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- PATIENTS AND METHODS
Pain is an important symptom in children with chronic arthritis. However, only a small number of studies have explored factors influencing pain perception in children with juvenile rheumatoid arthritis (JRA) or juvenile chronic arthritis (1–14). These studies, mainly from single centers and involving small numbers of patients with variable disease durations, have suggested that only a small proportion of the variation in pain measures can be explained by disease activity. Most of the pain variance demonstrated in these studies could not be explained by any of the demographic or disease-related variables examined.
In an attempt to better understand the factors influencing pain in children with JRA, we examined pain scores in a large, well-characterized, multicenter cohort of children who had been diagnosed with JRA at least 5 years prior to the study. Pain experienced over the previous week, measured on a 10-cm visual analog scale (VAS), was analyzed for its association with demographic and disease-related variables. Long-term data about this cohort have been reported previously (15).
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- PATIENTS AND METHODS
Patient characteristics and pain scores are shown in Table 1. Several variables were not available for all 388 patients; the total number available for each variable is shown in Table 1. Univariate analyses (Table 2) showed positive correlations with pain for active disease duration, active joint count, morning stiffness, and age at study. Among categorical variables, significant differences in pain scores were apparent for PGA scores, race categories, and JRA onset subtypes. For PGA, a score of 0 was associated with the lowest median pain score, and a score of 3 with the highest median pain score. For race, the highest median value was obtained for the aboriginal and part-aboriginal group. Among onset subtypes, the pauciarticular group had the lowest and the polyarticular RF-positive group had the highest median value. Place of residence and sex of the patient were the only variables that were not significantly associated with pain.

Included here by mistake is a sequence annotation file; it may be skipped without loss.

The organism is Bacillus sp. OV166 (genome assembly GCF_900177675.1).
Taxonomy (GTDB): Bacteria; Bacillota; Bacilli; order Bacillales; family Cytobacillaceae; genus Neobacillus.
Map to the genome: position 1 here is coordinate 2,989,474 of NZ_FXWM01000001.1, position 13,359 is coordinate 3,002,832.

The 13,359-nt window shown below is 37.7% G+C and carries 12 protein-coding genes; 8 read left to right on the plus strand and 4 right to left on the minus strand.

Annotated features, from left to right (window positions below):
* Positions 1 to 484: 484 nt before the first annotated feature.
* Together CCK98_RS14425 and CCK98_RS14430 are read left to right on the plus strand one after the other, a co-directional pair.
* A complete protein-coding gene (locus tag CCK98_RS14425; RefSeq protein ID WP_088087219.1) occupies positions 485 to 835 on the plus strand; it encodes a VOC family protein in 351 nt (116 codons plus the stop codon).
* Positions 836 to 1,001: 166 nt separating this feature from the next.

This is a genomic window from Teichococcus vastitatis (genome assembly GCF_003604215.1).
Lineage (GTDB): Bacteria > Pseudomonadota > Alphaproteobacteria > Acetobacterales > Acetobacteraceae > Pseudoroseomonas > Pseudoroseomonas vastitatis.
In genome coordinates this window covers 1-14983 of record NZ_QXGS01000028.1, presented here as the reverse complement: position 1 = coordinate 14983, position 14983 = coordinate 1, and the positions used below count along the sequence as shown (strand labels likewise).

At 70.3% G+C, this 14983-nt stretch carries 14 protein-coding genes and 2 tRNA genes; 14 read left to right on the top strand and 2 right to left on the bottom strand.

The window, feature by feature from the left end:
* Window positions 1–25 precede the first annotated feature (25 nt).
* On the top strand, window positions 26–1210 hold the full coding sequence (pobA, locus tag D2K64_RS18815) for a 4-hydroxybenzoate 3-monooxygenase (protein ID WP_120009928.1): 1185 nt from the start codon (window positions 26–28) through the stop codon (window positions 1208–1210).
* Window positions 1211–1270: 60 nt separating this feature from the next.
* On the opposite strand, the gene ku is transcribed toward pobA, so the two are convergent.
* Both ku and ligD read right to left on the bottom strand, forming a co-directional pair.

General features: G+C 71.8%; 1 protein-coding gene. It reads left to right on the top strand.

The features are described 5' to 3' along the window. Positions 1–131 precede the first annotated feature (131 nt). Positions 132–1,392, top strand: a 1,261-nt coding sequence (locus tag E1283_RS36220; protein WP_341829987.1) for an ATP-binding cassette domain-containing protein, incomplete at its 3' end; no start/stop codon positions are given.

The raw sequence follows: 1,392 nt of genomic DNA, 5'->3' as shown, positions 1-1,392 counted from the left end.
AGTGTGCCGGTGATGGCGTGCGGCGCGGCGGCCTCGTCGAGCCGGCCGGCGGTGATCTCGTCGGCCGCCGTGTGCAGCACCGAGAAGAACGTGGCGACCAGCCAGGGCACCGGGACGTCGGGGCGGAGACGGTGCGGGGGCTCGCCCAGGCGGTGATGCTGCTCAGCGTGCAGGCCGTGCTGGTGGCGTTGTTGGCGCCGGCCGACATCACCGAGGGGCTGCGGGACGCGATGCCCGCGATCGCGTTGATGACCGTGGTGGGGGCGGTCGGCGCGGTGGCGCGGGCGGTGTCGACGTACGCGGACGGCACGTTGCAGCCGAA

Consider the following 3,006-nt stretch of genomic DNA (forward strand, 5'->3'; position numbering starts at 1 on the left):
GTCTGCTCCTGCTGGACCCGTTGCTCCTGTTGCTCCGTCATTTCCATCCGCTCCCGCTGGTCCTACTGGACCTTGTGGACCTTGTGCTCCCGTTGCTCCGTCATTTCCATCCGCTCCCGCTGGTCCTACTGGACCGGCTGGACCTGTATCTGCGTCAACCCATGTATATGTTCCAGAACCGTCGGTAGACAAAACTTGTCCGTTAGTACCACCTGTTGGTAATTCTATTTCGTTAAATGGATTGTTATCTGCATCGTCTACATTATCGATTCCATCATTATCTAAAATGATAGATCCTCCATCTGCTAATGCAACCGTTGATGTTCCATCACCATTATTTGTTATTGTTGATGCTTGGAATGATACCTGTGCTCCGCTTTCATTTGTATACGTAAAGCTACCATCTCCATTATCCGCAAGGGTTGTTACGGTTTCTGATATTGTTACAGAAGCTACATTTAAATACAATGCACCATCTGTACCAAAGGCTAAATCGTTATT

Table 1. Patients studied: clinical characteristics, assessment of disease activity, and pain scores by age groups*
| ||Age 8–15 years n = 183||Age ≥16 years n = 205||P|
|Onset subtype, %|| || || |
| Pauciarticular||66.7||47.8|| |
| RF-negative polyarticular||18.0||22.9|| |
| RF-positive polyarticular||2.7||17.1|| |
|Race, white/aboriginal or part aboriginal/other, %||84.7/10.4/4.9||81.5/14.6/3.9||NS†|
|Residence, urban or suburban/rural/reserve, %||62.2/35.0/2.8||62.9/30.3/6.8||NS†|
|Active disease duration, median (range) years||5.4 (0.2–14.3)||6.8 (0.2–22.5)||0.001‡|
|Pain score by VAS, median (range) cm||0.2 (0–10)||1.4 (0–10)||<0.0001‡|
|Morning stiffness|| || || |
| Patients assessed, no.||122||105|| |
| Morning stiffness, median (range) hours||0 (0–5)||0 (0–14)||0.002‡|
|Active joint count|| || || |
| Patients assessed, no.||155||156|| |
| Median (range)||0 (0–42)||0 (0–40)||NS‡|
|PGA score|| || || |
| Patients assessed, no.||165||157|| |
| PGA score 0, %||57.0||52.9||NS†|
| PGA score 1, %||27.3||28.7|| |
| PGA score 2, %||13.9||15.9|| |
| PGA score 3, %||1.8||2.5|| |
Table 2. Univariate correlations with pain*
|Variable||Category||Number in category||Median pain score for category (range)||Spearman's correlation coefficient||P|
|Active disease duration||NA||NA||NA||0.459||<0.0001|
|Active joint count||NA||NA||NA||0.424||<0.0001|
| ||1||90||2.0 (0–10)|| || |
| ||2||48||3.1 (0–9.3)|| || |
| ||3||7||4.6 (0–7.4)|| || |
|Morning stiffness||NA|| ||NA||0.517||<0.0001†|
|Age at study||NA|| ||NA||0.258||<0.0001|
| ||Male||87||0.2 (0–9.7)|| || |
| ||Aboriginal or part aboriginal||49||2.3 (0–10.0)|| || |
| ||Other||17||0.2 (0–6.0)|| || |
|Residence||Urban or suburban||241||0.5 (0–10.0)||NA||NS†|
| ||Rural||126||0.6 (0–9.8)|| || |
| ||Reserve||19||1.5 (0–8.3)|| || |
|Onset subtype||Systemic||48||0.7 (0–9.3)||NA||0.001†|
| ||Pauciarticular||220||0.2 (0–10.0)|| || |